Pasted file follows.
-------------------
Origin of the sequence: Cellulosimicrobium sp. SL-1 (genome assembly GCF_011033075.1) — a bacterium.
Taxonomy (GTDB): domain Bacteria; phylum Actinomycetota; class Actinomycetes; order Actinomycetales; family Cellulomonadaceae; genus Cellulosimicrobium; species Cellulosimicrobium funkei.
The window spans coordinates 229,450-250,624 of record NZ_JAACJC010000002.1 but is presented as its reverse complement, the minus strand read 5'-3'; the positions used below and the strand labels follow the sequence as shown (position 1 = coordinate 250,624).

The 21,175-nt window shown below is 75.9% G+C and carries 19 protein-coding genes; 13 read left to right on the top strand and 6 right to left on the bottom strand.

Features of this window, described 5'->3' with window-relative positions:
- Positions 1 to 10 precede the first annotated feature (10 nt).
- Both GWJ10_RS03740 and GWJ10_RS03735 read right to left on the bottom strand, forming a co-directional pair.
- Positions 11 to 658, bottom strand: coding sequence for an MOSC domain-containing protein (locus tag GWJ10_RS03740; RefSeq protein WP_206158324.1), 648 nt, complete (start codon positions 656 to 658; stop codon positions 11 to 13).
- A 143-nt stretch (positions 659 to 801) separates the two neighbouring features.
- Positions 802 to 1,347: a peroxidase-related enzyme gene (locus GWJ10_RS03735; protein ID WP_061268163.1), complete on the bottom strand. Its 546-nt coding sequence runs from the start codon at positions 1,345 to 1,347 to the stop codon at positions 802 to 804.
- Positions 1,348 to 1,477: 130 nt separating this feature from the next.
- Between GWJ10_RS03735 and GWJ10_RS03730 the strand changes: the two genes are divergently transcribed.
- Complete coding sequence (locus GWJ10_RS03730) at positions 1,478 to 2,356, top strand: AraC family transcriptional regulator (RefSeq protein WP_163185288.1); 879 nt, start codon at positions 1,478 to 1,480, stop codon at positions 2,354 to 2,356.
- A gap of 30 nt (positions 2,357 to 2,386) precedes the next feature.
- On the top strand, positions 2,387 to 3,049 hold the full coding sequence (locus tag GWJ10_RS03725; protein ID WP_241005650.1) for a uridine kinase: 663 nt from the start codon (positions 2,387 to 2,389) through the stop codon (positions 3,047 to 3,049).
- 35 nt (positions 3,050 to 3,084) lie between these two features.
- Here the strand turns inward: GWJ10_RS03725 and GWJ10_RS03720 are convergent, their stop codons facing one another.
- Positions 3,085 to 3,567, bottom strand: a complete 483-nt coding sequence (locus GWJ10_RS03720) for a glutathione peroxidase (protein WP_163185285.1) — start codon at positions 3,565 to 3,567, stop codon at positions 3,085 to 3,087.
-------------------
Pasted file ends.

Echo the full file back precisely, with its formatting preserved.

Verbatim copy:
Origin of the sequence: Cellulosimicrobium sp. SL-1 (genome assembly GCF_011033075.1) — a bacterium.
Taxonomy (GTDB): domain Bacteria; phylum Actinomycetota; class Actinomycetes; order Actinomycetales; family Cellulomonadaceae; genus Cellulosimicrobium; species Cellulosimicrobium funkei.
The window spans coordinates 229,450-250,624 of record NZ_JAACJC010000002.1 but is presented as its reverse complement, the minus strand read 5'-3'; the positions used below and the strand labels follow the sequence as shown (position 1 = coordinate 250,624).

The 21,175-nt window shown below is 75.9% G+C and carries 19 protein-coding genes; 13 read left to right on the top strand and 6 right to left on the bottom strand.

Features of this window, described 5'->3' with window-relative positions:
- Positions 1 to 10 precede the first annotated feature (10 nt).
- Both GWJ10_RS03740 and GWJ10_RS03735 read right to left on the bottom strand, forming a co-directional pair.
- Positions 11 to 658, bottom strand: coding sequence for an MOSC domain-containing protein (locus tag GWJ10_RS03740; RefSeq protein WP_206158324.1), 648 nt, complete (start codon positions 656 to 658; stop codon positions 11 to 13).
- A 143-nt stretch (positions 659 to 801) separates the two neighbouring features.
- Positions 802 to 1,347: a peroxidase-related enzyme gene (locus GWJ10_RS03735; protein ID WP_061268163.1), complete on the bottom strand. Its 546-nt coding sequence runs from the start codon at positions 1,345 to 1,347 to the stop codon at positions 802 to 804.
- Positions 1,348 to 1,477: 130 nt separating this feature from the next.
- Between GWJ10_RS03735 and GWJ10_RS03730 the strand changes: the two genes are divergently transcribed.
- Complete coding sequence (locus GWJ10_RS03730) at positions 1,478 to 2,356, top strand: AraC family transcriptional regulator (RefSeq protein WP_163185288.1); 879 nt, start codon at positions 1,478 to 1,480, stop codon at positions 2,354 to 2,356.
- A gap of 30 nt (positions 2,357 to 2,386) precedes the next feature.
- On the top strand, positions 2,387 to 3,049 hold the full coding sequence (locus tag GWJ10_RS03725; protein ID WP_241005650.1) for a uridine kinase: 663 nt from the start codon (positions 2,387 to 2,389) through the stop codon (positions 3,047 to 3,049).
- 35 nt (positions 3,050 to 3,084) lie between these two features.
- Here the strand turns inward: GWJ10_RS03725 and GWJ10_RS03720 are convergent, their stop codons facing one another.
- Positions 3,085 to 3,567, bottom strand: a complete 483-nt coding sequence (locus GWJ10_RS03720) for a glutathione peroxidase (protein WP_163185285.1) — start codon at positions 3,565 to 3,567, stop codon at positions 3,085 to 3,087.